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Kernels of Resistance

I started this morning in line at the farm stand off 38. Deep July and muggy enough for gnats to get trapped in water bubbles. When I got to the front, I asked Edith Rebecca for eight ears of corn--our code. She took long enough picking them out that the kid behind me started making jokes: was she counting the kernels?
I panicked when I saw she'd given me the wrong ones. We changed cultivars this week. Had she forgotten? "Don't you have any of the Ilini Extra Special?" I blurted out. The crowd laughed but with an edge. I looked longingly at the Mortgage Lifter tomatoes as she rang up the right corn; I didn't want to make more fuss so I just handed over the cash.
The kid, the crowd--any of them could be working for you. I kept my head down until I got to the car. It's not like they could look at the husks and tell. Even Barbara McClintock needed the kernels. I'd have to go deeper, myself, with the genetic sequencer at home.
The sequencer was larger than the stand mixer but it had similar chrome fixtures, bright plastic panels, and rounded curves. This line was named after Ellen Swallow Richards because you can't be too careful what you feed your family. And ESR was the one who taught housewives how to tell whether the grocer had mixed sawdust into their flour. If you want to know what companies are putting into your food these days, you have to be more sophisticated though, don't you?
I've spent a lot of time around sequencers--you nod, you've probably read some secret file about me--and this one was decent. Of course, I'd reprogrammed it. I'd reprogrammed all the sequencers used by the women in the resistance to look for specific sequences in corn.
I pulled back the husk, parted the silk, looking for the discolored kernels halfway down. Edith Rebecca and her cousin Martha--creating the designer kernels, fighting the tough fight of an embedded double agent--switched the kernels out at family farm potlucks, hiding in plain sight. I pried them loose.
Beep. That sequence meant yes to meeting tonight to check King's fields. We knew someone in the nearby counties was unknowingly growing FoodCo's newest seed. We'd all seen the advertising campaign--which neglected to mention its addictive properties.
The machine beeped again: another known sequence. When I rushed to read it--well, you know what it said: you're on to me. So I was out the door, grabbing my bug-out bag, taking off through the head-high alfalfa behind the house to the old junker I'd stashed there. I'd have to put the plan in motion earlier than our group had intended. My heart was beating hard and my insides felt like a squished tomato, one that Edith Rebecca would have tossed into the bucket under the farmstand table.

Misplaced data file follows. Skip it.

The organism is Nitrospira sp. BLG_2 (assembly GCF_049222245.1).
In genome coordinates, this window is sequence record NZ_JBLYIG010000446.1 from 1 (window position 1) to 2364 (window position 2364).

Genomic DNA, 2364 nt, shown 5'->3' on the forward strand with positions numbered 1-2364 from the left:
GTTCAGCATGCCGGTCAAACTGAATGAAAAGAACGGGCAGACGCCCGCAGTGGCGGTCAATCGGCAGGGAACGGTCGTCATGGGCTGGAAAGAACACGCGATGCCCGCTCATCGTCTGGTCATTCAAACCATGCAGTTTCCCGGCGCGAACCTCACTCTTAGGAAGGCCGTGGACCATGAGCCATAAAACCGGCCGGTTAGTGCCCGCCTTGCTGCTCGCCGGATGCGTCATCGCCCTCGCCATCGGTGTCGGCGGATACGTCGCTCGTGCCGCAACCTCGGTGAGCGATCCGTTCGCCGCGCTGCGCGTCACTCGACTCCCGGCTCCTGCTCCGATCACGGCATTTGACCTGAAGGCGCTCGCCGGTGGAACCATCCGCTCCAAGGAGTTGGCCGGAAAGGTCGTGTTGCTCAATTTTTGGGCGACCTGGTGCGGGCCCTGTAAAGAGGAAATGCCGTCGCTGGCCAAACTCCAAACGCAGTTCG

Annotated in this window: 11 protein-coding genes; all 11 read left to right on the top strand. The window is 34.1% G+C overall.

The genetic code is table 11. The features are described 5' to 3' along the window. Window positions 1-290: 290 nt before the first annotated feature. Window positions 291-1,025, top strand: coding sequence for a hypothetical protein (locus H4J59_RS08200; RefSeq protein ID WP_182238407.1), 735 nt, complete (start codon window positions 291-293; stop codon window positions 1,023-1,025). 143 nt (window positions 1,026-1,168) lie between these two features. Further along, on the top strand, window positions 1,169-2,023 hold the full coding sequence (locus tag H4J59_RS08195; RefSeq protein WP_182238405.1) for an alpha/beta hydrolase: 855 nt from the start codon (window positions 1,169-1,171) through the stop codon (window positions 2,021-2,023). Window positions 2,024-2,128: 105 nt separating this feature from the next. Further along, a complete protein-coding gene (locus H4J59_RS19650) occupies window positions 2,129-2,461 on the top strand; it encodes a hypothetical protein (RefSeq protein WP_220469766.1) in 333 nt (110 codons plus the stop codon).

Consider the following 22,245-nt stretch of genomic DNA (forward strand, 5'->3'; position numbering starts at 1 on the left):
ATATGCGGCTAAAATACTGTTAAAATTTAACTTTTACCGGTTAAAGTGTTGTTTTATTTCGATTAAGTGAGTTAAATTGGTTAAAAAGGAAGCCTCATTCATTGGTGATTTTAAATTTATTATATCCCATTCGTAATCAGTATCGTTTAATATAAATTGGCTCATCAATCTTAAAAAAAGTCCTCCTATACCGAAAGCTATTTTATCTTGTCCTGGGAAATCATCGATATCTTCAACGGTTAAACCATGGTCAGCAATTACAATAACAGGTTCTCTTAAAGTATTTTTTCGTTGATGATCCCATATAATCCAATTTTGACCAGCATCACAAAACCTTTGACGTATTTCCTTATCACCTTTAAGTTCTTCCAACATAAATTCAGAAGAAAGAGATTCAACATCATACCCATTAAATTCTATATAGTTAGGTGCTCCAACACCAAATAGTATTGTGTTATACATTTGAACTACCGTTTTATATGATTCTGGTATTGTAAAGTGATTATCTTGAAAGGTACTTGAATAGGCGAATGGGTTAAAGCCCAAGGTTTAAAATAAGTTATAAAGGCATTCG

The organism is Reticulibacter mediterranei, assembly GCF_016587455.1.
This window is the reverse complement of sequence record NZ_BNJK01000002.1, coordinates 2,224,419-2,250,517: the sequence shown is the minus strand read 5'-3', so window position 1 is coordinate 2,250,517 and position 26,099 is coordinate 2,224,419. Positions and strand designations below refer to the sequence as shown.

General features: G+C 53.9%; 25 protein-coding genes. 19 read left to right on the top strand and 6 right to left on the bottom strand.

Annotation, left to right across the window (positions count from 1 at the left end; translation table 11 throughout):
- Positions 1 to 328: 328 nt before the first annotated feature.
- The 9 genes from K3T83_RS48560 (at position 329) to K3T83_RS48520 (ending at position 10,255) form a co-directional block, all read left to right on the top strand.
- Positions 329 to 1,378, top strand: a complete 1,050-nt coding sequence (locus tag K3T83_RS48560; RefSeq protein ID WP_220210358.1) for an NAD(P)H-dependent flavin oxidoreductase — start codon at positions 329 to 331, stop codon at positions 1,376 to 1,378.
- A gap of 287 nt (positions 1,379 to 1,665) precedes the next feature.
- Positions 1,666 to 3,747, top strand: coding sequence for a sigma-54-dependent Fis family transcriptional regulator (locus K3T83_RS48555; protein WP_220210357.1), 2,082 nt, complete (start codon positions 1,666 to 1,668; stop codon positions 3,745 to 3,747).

Step 1: lie low. I knew it was too dangerous to wait downtown and yet I couldn't go too far or I wouldn't make it back in time to meet at King's. I decided to risk the truckers' stop over on 117 because it didn't seem like the sort of place you'd expect me to hide.
Step 2: text from the burner. No confirmation but I assumed that's because the plucky New York reporter and her comrades were all scrambling to make it out here in time.
Step 3: seed the Cloud. I sat in my car, going through all the data I'd squirreled away in different parts of the net. I lingered on my notes from that first meeting, where my FoodCo section head had sat us all down and told us what the new direction was for the next generation. Play to their sweet tooth. The way she said it--clearly someone else's euphemism. Either way, they wanted me to tweak the corn so it'd help over-express those transcription factors that make addiction happen.
If you don't let us go tonight, tomorrow's front pages will show all the sad faces I drew over the signaling cascade diagrams.
Pretty much the same face I was wearing when I told my supervisor no dice, I'm here to help feed the world, not make people dependent on corn.
So--do you want a bite?
You could say it's a ridiculous question but we are standing in a corn field. And the sun's about to come up and everything green here will turn gold, just like that poet said, some of it because of xanthophylls and some of it because of a long conversion from saccharides to cents to fill the bank accounts of your FoodCo bosses who sold King the corn seed without telling her what it really was.
Don't be nervous. You won't have to take off those aviators. And it won't muss your perfect black suit. Corn picked first thing in the morning and eaten right away is one of the sweetest things in the universe. I'm sure these reporters--all the way from New York City--would be happy with just a photo of your smile, split kernels in a ring around your lips, if you aren't willing to give them an interview. Heck, all us gals let go from Research and using our PhDs to wipe down the kitchen counters, we'll happily have a bite--right after you.
Because if King's field is just full of plain farmgirl Zea Mays, then what's the harm?
The End
This story was first published on Wednesday, March 2nd, 2022
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